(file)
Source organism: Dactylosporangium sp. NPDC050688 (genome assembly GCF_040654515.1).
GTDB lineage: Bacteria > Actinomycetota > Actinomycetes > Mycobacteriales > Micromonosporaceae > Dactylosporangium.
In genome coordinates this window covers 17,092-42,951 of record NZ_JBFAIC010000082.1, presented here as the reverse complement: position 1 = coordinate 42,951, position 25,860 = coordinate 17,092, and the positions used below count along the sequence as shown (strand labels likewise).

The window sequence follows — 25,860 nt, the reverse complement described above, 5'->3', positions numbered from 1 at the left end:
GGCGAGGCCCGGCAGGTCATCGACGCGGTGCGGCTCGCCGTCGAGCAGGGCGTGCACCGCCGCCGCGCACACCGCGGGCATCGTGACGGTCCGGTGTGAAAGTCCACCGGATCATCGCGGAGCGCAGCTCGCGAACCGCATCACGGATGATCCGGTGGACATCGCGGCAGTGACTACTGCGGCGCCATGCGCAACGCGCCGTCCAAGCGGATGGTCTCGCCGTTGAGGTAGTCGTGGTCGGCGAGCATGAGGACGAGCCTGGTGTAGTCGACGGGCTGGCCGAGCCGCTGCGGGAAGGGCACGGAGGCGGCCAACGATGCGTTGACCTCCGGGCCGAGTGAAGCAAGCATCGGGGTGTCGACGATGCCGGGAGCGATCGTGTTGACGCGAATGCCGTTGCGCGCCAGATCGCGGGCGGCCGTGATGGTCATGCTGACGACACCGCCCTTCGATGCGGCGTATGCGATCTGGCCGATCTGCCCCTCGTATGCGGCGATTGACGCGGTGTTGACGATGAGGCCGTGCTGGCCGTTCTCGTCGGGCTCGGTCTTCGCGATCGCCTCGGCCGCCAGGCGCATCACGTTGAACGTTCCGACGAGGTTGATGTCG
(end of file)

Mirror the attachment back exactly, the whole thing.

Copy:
Source organism: Dactylosporangium sp. NPDC050688 (genome assembly GCF_040654515.1).
GTDB lineage: Bacteria > Actinomycetota > Actinomycetes > Mycobacteriales > Micromonosporaceae > Dactylosporangium.
In genome coordinates this window covers 17,092-42,951 of record NZ_JBFAIC010000082.1, presented here as the reverse complement: position 1 = coordinate 42,951, position 25,860 = coordinate 17,092, and the positions used below count along the sequence as shown (strand labels likewise).

The window sequence follows — 25,860 nt, the reverse complement described above, 5'->3', positions numbered from 1 at the left end:
GGCGAGGCCCGGCAGGTCATCGACGCGGTGCGGCTCGCCGTCGAGCAGGGCGTGCACCGCCGCCGCGCACACCGCGGGCATCGTGACGGTCCGGTGTGAAAGTCCACCGGATCATCGCGGAGCGCAGCTCGCGAACCGCATCACGGATGATCCGGTGGACATCGCGGCAGTGACTACTGCGGCGCCATGCGCAACGCGCCGTCCAAGCGGATGGTCTCGCCGTTGAGGTAGTCGTGGTCGGCGAGCATGAGGACGAGCCTGGTGTAGTCGACGGGCTGGCCGAGCCGCTGCGGGAAGGGCACGGAGGCGGCCAACGATGCGTTGACCTCCGGGCCGAGTGAAGCAAGCATCGGGGTGTCGACGATGCCGGGAGCGATCGTGTTGACGCGAATGCCGTTGCGCGCCAGATCGCGGGCGGCCGTGATGGTCATGCTGACGACACCGCCCTTCGATGCGGCGTATGCGATCTGGCCGATCTGCCCCTCGTATGCGGCGATTGACGCGGTGTTGACGATGAGGCCGTGCTGGCCGTTCTCGTCGGGCTCGGTCTTCGCGATCGCCTCGGCCGCCAGGCGCATCACGTTGAACGTTCCGACGAGGTTGATGTCG